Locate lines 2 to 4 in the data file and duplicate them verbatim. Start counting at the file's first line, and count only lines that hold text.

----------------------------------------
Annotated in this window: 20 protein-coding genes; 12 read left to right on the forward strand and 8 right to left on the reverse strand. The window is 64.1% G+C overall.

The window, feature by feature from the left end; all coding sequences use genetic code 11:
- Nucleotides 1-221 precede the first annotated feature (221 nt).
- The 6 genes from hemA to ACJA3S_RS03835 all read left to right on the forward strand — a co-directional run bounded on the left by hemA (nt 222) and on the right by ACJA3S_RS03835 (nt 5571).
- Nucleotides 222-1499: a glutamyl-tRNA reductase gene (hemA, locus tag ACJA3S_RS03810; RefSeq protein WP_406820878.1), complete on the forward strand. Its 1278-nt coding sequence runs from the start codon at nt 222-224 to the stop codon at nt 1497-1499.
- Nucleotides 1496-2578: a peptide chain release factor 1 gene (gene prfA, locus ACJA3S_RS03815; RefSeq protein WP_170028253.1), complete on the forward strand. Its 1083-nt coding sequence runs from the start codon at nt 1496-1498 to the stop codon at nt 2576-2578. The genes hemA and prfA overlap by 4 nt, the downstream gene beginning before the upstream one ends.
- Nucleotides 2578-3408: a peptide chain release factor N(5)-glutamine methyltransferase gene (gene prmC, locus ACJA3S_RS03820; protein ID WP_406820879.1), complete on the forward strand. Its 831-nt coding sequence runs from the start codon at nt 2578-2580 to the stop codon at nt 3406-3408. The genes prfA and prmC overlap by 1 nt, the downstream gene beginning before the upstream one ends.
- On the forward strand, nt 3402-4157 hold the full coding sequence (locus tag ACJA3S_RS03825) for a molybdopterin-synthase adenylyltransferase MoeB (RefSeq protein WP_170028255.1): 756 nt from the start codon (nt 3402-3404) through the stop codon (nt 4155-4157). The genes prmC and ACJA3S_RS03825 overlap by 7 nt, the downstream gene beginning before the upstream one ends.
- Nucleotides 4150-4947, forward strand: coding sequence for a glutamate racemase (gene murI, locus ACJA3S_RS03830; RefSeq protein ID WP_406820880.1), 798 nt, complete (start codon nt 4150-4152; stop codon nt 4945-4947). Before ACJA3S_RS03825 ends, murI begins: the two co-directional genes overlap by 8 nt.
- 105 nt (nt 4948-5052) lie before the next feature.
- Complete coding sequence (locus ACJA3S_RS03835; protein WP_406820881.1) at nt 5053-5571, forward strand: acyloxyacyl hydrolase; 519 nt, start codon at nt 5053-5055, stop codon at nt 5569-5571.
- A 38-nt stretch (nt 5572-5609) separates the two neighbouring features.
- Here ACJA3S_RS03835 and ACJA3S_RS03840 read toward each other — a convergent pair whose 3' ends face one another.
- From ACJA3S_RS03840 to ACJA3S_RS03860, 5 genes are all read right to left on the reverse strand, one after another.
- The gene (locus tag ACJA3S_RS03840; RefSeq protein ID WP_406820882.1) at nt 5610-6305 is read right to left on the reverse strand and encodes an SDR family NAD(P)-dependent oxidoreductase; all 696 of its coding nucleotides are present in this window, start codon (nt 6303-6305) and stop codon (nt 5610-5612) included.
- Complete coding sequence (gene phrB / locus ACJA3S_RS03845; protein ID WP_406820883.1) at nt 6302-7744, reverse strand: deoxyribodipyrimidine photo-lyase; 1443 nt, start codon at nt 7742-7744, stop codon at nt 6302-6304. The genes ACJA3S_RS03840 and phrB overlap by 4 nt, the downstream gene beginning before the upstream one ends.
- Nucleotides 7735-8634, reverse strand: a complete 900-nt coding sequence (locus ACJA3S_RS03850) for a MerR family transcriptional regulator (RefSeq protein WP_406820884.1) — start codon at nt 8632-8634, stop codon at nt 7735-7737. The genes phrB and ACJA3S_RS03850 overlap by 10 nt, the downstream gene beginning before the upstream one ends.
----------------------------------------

The window, feature by feature from the left end; all coding sequences use genetic code 11:
- Nucleotides 1-221 precede the first annotated feature (221 nt).
- The 6 genes from hemA to ACJA3S_RS03835 all read left to right on the forward strand — a co-directional run bounded on the left by hemA (nt 222) and on the right by ACJA3S_RS03835 (nt 5571).